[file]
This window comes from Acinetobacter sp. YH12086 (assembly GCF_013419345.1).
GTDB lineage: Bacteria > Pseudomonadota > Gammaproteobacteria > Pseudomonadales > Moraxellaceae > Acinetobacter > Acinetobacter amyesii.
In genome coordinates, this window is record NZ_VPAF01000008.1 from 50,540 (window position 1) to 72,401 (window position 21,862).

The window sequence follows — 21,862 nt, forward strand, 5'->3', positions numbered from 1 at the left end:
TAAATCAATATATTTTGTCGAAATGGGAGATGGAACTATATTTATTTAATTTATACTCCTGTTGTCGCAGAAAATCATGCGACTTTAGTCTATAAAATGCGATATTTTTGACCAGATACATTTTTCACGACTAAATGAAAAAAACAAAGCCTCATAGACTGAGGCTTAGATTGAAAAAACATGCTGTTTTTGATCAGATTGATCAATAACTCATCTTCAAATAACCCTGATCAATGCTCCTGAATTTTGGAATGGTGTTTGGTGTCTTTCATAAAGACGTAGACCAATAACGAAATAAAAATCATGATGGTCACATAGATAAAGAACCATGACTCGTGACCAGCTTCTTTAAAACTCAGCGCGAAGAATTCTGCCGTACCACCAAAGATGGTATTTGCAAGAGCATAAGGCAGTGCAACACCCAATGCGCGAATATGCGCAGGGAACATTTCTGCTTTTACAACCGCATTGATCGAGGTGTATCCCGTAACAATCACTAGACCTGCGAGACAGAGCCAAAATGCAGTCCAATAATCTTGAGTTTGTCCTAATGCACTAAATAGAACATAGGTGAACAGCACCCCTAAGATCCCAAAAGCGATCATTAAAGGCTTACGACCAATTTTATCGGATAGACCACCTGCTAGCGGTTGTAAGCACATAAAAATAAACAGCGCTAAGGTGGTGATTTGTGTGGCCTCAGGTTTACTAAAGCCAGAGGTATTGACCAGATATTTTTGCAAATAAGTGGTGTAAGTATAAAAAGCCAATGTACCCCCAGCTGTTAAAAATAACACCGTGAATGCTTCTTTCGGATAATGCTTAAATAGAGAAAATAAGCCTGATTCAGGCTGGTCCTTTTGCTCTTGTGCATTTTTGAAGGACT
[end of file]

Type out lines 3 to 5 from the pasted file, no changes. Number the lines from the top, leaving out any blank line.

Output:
In genome coordinates, this window is record NZ_VPAF01000008.1 from 50,540 (window position 1) to 72,401 (window position 21,862).

The window sequence follows — 21,862 nt, forward strand, 5'->3', positions numbered from 1 at the left end:
TAAATCAATATATTTTGTCGAAATGGGAGATGGAACTATATTTATTTAATTTATACTCCTGTTGTCGCAGAAAATCATGCGACTTTAGTCTATAAAATGCGATATTTTTGACCAGATACATTTTTCACGACTAAATGAAAAAAACAAAGCCTCATAGACTGAGGCTTAGATTGAAAAAACATGCTGTTTTTGATCAGATTGATCAATAACTCATCTTCAAATAACCCTGATCAATGCTCCTGAATTTTGGAATGGTGTTTGGTGTCTTTCATAAAGACGTAGACCAATAACGAAATAAAAATCATGATGGTCACATAGATAAAGAACCATGACTCGTGACCAGCTTCTTTAAAACTCAGCGCGAAGAATTCTGCCGTACCACCAAAGATGGTATTTGCAAGAGCATAAGGCAGTGCAACACCCAATGCGCGAATATGCGCAGGGAACATTTCTGCTTTTACAACCGCATTGATCGAGGTGTATCCCGTAACAATCACTAGACCTGCGAGACAGAGCCAAAATGCAGTCCAATAATCTTGAGTTTGTCCTAATGCACTAAATAGAACATAGGTGAACAGCACCCCTAAGATCCCAAAAGCGATCATTAAAGGCTTACGACCAATTTTATCGGATAGACCACCTGCTAGCGGTTGTAAGCACATAAAAATAAACAGCGCTAAGGTGGTGATTTGTGTGGCCTCAGGTTTACTAAAGCCAGAGGTATTGACCAGATATTTTTGCAAATAAGTGGTGTAAGTATAAAAAGCCAATGTACCCCCAGCTGTTAAAAATAACACCGTGAATGCTTCTTTCGGATAATGCTTAAATAGAGAAAATAAGCCTGATTCAGGCTGGTCCTTTTGCTCTTGTGCATTTTTGAAGGACT